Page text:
Marine avoids jail term in N.J. gun conviction

On Friday, April 14th New Jersey Gov. Chris Christie commuted the sentence of a former Marine MP convicted on a 2011 gun charge. Thankfully, Sgt. Pompey will not be spending 3 years in a New Jersey prison. Unfortunately, his career is already ruined after 6 years of court battles and lost appeals. Even worse is the fact that this never needed to happen to begin with.

Sgt. Pompey’s Early Career

In 2011 Sgt. Hisashi Pompey had a bright future ahead of him. He was a veteran of both Iraq and Afghanistan and an Active Duty Military Police Office. Then he decided to spend his leave visiting friends.
Pompey did what almost any off duty police officer would do while traveling – he brought an off-duty handgun with him. The firearm was legally owned and registered but in Virginia, not New Jersey. Then he took it one step further by also carrying the firearm concealed when he and his friends visited a northern New Jersey nightclub.

The Incident

While at the nightclub one of Pompey’s friends got involved in an altercation with other patrons. At some point, his friends also pulled Pompey’s gun from its holster and threatened the other party with it. No shots were fired, no one was hurt but pulling a gun in a crowded nightclub is a sure way to get the police involved.

When the police arrived Pompey’s friend was of course arrested. But so was Pompey on charges of carrying a concealed firearm not registered in New Jersey. You see New Jersey does not recognize out of state concealed carry permits. Plus, at the time of his arrest military law enforcement members were not protected by the Law Enforcement Officers Safety Act(LEOSA). Thankfully the LEOSA has since been amended to include additional members of the LE family including military law enforcement officers.

An Unnecessary Event

So, back to why this did not need to happen.

Yes, it was a grave oversight that the original LEOSA did not cover ALL law enforcement officers. It is also a kick in the pants that New Jersey does not recognize out of state carry permits. But, that was the law at the time of Pompey’s arrest and ANY police officer should have been aware of the laws when carrying a firearm off duty. Plus, it would have been much smarter to leave the firearm at home when visiting a night club.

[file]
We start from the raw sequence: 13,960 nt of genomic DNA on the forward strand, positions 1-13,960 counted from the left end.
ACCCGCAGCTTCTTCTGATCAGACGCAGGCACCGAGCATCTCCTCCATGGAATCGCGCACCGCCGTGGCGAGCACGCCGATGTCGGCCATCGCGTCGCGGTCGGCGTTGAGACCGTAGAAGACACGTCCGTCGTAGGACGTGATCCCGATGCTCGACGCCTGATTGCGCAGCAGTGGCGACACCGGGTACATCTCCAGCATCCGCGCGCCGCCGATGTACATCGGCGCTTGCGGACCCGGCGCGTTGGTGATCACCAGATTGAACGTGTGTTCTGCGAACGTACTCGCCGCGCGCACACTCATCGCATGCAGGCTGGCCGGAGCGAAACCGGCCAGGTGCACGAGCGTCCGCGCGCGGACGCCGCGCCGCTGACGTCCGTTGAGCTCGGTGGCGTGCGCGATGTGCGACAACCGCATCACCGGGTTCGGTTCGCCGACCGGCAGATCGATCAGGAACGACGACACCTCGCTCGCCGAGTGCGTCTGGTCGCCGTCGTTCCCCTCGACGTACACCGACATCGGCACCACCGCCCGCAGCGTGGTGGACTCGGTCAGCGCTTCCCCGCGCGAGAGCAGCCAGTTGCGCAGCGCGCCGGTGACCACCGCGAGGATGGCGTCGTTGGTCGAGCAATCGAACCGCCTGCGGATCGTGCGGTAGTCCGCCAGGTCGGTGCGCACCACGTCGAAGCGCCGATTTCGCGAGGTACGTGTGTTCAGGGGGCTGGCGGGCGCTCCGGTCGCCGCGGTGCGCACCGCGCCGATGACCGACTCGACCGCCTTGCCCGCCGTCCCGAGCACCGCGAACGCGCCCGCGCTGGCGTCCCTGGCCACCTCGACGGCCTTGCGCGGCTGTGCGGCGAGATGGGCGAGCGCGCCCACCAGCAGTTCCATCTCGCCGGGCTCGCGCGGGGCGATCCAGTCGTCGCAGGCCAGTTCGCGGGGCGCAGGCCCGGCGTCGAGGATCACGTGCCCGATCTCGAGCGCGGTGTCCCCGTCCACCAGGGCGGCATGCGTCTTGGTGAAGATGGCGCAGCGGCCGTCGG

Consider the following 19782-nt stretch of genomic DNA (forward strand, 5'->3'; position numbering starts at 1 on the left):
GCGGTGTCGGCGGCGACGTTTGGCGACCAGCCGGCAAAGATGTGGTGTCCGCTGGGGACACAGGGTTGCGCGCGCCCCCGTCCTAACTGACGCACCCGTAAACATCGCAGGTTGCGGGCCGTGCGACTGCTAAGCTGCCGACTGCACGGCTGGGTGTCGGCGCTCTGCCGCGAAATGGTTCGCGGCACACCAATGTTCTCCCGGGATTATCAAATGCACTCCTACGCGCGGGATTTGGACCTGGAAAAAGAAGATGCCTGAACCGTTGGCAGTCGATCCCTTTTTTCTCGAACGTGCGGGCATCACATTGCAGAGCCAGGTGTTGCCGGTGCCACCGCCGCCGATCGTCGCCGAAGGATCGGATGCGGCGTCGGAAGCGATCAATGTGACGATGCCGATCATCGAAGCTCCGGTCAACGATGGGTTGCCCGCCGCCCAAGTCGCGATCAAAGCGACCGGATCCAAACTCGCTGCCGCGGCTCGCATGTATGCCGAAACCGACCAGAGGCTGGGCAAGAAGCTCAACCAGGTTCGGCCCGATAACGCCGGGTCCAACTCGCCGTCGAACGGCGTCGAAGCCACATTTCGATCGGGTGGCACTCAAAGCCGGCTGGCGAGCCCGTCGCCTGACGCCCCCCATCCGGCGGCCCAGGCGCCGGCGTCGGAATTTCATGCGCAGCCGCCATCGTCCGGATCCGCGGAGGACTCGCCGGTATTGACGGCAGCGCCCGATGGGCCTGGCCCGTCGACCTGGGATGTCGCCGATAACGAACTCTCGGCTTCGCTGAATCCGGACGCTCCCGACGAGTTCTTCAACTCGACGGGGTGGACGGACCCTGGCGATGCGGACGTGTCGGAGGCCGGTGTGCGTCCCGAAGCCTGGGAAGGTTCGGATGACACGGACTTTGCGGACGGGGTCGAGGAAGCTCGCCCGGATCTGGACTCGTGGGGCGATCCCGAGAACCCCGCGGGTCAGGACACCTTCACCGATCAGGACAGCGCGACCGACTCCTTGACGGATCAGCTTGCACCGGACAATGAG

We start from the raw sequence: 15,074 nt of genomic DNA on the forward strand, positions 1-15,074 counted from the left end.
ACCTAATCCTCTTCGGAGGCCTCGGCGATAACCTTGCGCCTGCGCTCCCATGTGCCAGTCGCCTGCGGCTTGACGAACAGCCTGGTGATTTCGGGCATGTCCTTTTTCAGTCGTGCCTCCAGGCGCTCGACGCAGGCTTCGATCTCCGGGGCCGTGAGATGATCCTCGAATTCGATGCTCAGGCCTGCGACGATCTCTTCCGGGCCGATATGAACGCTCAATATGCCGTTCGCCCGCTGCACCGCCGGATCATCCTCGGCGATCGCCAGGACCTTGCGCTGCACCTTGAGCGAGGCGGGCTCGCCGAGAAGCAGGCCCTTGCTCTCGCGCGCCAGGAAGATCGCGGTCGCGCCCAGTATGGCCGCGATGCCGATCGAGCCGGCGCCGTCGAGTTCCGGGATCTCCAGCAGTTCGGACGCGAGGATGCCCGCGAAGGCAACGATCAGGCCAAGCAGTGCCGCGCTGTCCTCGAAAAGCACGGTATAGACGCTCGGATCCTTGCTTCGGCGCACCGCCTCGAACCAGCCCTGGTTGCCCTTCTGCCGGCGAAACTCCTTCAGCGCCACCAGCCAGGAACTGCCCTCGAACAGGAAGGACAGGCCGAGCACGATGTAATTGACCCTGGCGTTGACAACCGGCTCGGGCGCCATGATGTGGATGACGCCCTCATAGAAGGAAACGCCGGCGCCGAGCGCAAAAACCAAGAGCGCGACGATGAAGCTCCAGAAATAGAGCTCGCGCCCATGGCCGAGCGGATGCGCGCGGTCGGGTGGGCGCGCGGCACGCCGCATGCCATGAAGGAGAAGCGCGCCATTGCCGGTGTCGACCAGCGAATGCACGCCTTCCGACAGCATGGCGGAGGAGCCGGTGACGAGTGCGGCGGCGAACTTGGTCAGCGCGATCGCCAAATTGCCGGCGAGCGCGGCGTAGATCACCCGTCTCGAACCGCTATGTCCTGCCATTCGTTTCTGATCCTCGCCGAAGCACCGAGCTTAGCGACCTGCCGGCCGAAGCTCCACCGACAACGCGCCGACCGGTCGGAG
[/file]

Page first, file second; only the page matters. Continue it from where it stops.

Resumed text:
All water under the bridge right?

New Jersey Law

Not necessarily. New Jersey, and several other states, still have laws on the books which could easily jam up an off-duty office. Sure, you are now covered by the LEOSA but have you ever read the fine print? Do you know what is and is not permitted when carrying off duty?
The LEOSA does allow off-duty officers to carry across state lines. But it is not a get out of jail free card. There are still rules you must follow.

  1. You may not violate state laws concerning magazine capacity or type of ammunition permitted.
  2. Unlike when on duty there are restrictions on carrying in certain government buildings or property.
  3. In many states, private property owners (i.e. restaurants, stadiums etc.)can still prevent you from entering their establishment while armed.

Do yourself a favor – read the LEOSA and if you have any questions call the authorities in the state(s) you will be visiting. Better to spend some time researching upfront than doing time afterwards.

Disclaimer: The content in this article is the opinion of the writer and does not necessarily reflect the policies or opinions of US Patriot Tactical.

Tom Burrell

Tom enlisted in the US Marine Corps Reserves in 1987. Following service in Desert Storm, he transitioned to active duty with the US Coast Guard. In 1997 he left the USCG to pursue a position in conservation & maritime law enforcement. Tom is currently a Captain and he oversees several programs, including his agency investigation unit. He is also a training instructor in several areas including firearms, defensive tactics and first aid/CPR. In 2006 Tom received his Associate’s Degree in Criminal Justice from Harrisburg Area Community College and in 2010 a Bachelor’s Degree from Penn State University.

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